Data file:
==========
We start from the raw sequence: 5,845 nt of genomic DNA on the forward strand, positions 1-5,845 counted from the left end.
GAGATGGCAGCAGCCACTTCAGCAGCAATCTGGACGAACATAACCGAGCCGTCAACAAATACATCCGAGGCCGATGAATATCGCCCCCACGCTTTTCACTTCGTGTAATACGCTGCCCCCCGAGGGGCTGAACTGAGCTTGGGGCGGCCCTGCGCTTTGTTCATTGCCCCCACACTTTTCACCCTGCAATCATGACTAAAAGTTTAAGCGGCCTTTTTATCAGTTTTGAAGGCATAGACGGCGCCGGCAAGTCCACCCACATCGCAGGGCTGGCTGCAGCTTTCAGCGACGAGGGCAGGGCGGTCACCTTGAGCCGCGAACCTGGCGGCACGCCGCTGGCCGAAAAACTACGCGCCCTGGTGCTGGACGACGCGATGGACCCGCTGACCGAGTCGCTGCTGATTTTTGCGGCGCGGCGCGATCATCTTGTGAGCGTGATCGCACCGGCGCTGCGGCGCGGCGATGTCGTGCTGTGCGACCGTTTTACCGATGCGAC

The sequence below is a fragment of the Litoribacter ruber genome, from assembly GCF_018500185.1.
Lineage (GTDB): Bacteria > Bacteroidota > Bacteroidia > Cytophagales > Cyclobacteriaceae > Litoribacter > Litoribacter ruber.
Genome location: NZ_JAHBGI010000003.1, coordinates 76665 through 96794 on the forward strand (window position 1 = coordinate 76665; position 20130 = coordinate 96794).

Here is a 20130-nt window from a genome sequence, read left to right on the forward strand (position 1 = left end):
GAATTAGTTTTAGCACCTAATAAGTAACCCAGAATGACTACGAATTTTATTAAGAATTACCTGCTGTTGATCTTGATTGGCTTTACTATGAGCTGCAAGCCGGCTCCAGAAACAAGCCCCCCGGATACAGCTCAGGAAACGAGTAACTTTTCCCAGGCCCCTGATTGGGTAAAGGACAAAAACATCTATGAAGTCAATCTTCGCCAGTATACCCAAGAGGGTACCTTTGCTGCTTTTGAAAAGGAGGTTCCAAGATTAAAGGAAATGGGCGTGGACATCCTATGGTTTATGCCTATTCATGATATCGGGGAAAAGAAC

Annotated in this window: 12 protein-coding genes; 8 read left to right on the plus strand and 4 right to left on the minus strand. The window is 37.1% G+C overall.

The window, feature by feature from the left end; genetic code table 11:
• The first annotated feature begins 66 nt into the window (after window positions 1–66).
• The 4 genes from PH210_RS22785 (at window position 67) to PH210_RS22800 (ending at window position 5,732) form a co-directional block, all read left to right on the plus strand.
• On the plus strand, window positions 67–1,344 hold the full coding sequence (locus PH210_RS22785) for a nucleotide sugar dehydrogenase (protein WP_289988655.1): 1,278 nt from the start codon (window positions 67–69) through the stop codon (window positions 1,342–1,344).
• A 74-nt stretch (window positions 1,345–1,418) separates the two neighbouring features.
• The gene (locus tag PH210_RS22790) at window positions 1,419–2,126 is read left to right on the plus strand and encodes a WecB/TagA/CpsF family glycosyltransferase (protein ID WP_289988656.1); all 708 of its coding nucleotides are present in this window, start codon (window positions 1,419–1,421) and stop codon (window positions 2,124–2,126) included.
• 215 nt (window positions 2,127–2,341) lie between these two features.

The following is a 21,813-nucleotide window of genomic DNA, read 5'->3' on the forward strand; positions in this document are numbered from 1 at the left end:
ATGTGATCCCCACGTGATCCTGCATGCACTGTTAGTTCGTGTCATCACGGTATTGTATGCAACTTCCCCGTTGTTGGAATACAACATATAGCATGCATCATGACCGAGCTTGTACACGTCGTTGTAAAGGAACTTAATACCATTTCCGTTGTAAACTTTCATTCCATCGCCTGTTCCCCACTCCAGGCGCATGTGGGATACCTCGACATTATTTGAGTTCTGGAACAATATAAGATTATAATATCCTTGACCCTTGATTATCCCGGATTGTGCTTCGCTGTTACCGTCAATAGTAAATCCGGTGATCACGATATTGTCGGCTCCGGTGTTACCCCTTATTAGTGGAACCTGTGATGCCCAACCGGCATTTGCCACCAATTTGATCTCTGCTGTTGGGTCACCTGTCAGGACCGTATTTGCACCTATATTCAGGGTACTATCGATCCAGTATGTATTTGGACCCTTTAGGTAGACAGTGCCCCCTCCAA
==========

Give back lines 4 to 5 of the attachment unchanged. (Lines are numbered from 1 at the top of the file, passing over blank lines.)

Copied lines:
Lineage (GTDB): Bacteria > Bacteroidota > Bacteroidia > Cytophagales > Cyclobacteriaceae > Litoribacter > Litoribacter ruber.
Genome location: NZ_JAHBGI010000003.1, coordinates 76665 through 96794 on the forward strand (window position 1 = coordinate 76665; position 20130 = coordinate 96794).